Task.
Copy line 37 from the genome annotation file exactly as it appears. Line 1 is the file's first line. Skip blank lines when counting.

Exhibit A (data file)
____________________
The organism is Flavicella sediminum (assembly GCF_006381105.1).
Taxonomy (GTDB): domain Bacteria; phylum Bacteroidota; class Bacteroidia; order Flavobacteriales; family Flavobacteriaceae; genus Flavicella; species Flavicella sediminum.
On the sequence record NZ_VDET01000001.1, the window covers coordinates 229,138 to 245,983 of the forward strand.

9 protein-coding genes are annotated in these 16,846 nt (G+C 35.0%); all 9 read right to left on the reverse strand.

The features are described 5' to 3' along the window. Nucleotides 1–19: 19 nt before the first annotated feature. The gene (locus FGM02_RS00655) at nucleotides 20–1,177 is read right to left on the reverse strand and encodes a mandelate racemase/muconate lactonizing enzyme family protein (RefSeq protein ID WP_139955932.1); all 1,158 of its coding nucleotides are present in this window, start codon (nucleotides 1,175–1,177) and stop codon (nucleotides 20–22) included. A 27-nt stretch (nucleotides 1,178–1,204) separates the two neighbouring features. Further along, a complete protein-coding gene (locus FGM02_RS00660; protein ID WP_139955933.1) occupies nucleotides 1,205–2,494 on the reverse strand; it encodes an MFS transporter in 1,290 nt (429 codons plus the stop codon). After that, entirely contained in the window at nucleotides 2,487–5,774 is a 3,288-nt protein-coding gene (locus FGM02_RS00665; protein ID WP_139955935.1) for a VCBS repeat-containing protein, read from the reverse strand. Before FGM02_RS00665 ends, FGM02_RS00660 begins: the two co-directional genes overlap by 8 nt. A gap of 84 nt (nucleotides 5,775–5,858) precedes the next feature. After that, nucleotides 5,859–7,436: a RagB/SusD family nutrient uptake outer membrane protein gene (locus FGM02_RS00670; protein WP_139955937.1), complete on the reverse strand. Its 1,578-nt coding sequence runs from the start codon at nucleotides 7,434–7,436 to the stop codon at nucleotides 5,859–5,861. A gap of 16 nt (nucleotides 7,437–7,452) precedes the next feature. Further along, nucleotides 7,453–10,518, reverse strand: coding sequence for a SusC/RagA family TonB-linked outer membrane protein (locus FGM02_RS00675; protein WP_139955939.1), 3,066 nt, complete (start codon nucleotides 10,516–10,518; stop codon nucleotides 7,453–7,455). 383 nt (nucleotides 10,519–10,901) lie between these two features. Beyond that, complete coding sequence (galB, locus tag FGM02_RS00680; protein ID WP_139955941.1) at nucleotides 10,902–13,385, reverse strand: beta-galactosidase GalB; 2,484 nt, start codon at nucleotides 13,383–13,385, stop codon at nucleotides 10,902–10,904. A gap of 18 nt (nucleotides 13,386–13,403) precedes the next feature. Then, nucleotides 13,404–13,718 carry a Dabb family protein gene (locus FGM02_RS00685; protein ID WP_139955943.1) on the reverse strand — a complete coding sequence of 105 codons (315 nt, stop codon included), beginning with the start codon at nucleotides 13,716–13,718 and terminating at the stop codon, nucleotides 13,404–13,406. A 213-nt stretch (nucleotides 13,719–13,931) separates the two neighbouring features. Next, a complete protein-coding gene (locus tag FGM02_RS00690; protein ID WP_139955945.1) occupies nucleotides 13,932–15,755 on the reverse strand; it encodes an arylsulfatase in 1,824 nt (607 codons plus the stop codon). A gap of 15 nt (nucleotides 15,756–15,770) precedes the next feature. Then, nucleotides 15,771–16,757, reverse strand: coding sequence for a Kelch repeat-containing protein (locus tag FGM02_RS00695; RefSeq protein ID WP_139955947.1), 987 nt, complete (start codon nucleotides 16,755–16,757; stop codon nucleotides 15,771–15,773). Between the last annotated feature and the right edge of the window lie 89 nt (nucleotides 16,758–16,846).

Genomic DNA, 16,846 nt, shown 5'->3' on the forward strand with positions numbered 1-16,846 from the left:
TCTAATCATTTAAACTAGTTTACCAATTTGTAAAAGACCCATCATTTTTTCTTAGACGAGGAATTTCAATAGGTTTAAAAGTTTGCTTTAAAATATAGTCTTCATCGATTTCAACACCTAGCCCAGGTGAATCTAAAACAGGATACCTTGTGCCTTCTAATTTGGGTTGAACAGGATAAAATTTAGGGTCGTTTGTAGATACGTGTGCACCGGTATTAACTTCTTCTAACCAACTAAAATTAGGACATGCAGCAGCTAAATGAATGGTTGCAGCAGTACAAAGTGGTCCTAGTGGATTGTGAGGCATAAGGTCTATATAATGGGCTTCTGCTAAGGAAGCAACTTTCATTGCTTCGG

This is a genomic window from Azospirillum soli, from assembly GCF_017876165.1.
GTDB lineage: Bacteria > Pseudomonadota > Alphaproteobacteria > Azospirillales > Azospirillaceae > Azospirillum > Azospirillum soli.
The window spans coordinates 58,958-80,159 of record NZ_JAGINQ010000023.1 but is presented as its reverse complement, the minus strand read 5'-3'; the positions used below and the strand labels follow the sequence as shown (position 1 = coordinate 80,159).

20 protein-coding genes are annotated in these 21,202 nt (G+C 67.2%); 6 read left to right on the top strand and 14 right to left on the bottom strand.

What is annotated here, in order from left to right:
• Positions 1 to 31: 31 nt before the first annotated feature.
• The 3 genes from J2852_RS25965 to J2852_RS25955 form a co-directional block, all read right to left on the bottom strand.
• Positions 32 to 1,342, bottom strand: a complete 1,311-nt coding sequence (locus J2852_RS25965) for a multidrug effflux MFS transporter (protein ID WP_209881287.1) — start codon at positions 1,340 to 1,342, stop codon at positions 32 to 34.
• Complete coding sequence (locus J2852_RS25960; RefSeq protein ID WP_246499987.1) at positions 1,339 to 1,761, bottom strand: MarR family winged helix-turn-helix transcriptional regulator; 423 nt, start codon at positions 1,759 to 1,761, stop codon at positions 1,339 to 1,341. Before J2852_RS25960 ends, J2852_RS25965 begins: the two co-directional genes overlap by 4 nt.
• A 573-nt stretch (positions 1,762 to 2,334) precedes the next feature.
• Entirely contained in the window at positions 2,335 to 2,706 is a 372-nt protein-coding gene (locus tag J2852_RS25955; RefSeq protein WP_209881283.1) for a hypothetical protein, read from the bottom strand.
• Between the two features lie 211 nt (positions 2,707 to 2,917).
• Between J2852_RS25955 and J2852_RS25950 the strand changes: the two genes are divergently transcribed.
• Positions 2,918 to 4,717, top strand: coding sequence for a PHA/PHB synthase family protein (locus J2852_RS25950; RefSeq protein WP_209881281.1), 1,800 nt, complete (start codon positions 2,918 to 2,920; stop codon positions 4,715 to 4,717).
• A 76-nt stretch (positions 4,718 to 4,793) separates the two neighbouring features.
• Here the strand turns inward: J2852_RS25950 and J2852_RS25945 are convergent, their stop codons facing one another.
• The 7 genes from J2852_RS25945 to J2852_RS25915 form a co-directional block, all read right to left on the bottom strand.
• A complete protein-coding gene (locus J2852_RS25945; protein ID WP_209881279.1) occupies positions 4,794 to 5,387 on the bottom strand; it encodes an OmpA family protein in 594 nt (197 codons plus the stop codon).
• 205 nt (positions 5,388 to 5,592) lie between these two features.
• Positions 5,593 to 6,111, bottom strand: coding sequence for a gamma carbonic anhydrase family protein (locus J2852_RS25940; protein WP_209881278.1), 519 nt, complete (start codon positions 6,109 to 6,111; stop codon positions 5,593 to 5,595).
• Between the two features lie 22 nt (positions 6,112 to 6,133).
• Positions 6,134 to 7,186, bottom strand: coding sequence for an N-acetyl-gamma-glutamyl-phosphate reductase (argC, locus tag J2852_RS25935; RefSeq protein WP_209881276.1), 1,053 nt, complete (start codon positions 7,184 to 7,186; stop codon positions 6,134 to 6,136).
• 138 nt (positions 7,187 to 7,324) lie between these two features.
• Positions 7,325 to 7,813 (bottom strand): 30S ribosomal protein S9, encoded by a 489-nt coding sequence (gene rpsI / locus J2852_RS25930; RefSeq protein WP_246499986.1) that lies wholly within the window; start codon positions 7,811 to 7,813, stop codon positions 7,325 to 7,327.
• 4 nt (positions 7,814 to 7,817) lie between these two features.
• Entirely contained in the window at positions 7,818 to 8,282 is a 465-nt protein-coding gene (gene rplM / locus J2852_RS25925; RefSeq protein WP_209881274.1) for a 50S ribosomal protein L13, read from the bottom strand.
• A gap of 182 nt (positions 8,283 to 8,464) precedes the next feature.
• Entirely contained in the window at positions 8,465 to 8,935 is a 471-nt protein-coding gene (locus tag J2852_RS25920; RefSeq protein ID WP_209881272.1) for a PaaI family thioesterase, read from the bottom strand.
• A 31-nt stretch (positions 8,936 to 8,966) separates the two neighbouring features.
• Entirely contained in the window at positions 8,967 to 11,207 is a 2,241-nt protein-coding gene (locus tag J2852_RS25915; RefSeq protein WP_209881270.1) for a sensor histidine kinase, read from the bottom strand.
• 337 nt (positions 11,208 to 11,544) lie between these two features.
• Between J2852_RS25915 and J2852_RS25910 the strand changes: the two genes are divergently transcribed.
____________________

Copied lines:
• Entirely contained in the window at positions 8,967 to 11,207 is a 2,241-nt protein-coding gene (locus tag J2852_RS25915; RefSeq protein WP_209881270.1) for a sensor histidine kinase, read from the bottom strand.